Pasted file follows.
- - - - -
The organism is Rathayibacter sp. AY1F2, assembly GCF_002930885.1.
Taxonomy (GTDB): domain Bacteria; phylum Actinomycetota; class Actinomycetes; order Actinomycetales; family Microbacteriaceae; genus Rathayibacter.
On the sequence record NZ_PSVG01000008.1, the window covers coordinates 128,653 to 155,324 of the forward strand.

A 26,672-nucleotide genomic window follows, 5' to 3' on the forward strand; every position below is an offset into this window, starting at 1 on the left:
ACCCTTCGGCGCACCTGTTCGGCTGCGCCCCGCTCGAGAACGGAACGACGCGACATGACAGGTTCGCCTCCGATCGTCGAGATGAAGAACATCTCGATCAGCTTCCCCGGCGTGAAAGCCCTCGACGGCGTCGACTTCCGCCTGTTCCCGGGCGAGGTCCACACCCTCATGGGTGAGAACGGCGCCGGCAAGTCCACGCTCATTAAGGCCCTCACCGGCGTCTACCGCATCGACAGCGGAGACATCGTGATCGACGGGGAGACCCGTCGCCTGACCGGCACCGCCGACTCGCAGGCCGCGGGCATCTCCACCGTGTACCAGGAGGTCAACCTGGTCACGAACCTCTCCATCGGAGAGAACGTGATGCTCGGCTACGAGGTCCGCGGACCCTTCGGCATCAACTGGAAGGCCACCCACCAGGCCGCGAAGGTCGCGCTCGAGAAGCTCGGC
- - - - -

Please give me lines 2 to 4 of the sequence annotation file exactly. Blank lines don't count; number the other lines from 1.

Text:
Taxonomy (GTDB): domain Bacteria; phylum Actinomycetota; class Actinomycetes; order Actinomycetales; family Microbacteriaceae; genus Rathayibacter.
On the sequence record NZ_PSVG01000008.1, the window covers coordinates 128,653 to 155,324 of the forward strand.

A 26,672-nucleotide genomic window follows, 5' to 3' on the forward strand; every position below is an offset into this window, starting at 1 on the left: